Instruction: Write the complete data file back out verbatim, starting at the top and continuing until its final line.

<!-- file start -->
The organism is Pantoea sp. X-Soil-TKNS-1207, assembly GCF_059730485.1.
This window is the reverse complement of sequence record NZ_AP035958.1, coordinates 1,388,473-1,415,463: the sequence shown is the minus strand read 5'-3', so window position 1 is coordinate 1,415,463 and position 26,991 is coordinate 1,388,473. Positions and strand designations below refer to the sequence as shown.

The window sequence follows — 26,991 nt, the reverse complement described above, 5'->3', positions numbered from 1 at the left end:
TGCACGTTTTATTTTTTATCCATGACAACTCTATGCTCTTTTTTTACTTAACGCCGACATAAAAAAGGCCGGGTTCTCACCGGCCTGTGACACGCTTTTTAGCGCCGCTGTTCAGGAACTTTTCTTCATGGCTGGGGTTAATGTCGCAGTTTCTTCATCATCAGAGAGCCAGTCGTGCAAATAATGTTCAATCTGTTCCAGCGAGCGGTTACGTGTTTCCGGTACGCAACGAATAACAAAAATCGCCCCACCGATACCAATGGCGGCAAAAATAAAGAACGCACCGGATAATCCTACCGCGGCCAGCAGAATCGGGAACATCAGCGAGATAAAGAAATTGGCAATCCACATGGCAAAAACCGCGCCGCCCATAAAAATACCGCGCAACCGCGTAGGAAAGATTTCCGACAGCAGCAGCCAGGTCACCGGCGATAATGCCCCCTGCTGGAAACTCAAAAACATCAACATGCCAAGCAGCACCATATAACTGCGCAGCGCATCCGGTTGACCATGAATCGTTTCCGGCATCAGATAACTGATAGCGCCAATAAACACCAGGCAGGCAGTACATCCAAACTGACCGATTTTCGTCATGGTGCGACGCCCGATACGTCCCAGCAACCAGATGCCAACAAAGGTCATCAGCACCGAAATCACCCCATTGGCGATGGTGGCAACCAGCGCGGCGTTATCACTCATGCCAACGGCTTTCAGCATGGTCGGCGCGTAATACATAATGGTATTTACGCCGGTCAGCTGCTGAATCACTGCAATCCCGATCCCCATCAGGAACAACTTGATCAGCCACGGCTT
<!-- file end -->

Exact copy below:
The organism is Pantoea sp. X-Soil-TKNS-1207, assembly GCF_059730485.1.
This window is the reverse complement of sequence record NZ_AP035958.1, coordinates 1,388,473-1,415,463: the sequence shown is the minus strand read 5'-3', so window position 1 is coordinate 1,415,463 and position 26,991 is coordinate 1,388,473. Positions and strand designations below refer to the sequence as shown.

The window sequence follows — 26,991 nt, the reverse complement described above, 5'->3', positions numbered from 1 at the left end:
TGCACGTTTTATTTTTTATCCATGACAACTCTATGCTCTTTTTTTACTTAACGCCGACATAAAAAAGGCCGGGTTCTCACCGGCCTGTGACACGCTTTTTAGCGCCGCTGTTCAGGAACTTTTCTTCATGGCTGGGGTTAATGTCGCAGTTTCTTCATCATCAGAGAGCCAGTCGTGCAAATAATGTTCAATCTGTTCCAGCGAGCGGTTACGTGTTTCCGGTACGCAACGAATAACAAAAATCGCCCCACCGATACCAATGGCGGCAAAAATAAAGAACGCACCGGATAATCCTACCGCGGCCAGCAGAATCGGGAACATCAGCGAGATAAAGAAATTGGCAATCCACATGGCAAAAACCGCGCCGCCCATAAAAATACCGCGCAACCGCGTAGGAAAGATTTCCGACAGCAGCAGCCAGGTCACCGGCGATAATGCCCCCTGCTGGAAACTCAAAAACATCAACATGCCAAGCAGCACCATATAACTGCGCAGCGCATCCGGTTGACCATGAATCGTTTCCGGCATCAGATAACTGATAGCGCCAATAAACACCAGGCAGGCAGTACATCCAAACTGACCGATTTTCGTCATGGTGCGACGCCCGATACGTCCCAGCAACCAGATGCCAACAAAGGTCATCAGCACCGAAATCACCCCATTGGCGATGGTGGCAACCAGCGCGGCGTTATCACTCATGCCAACGGCTTTCAGCATGGTCGGCGCGTAATACATAATGGTATTTACGCCGGTCAGCTGCTGAATCACTGCAATCCCGATCCCCATCAGGAACAACTTGATCAGCCACGGCTT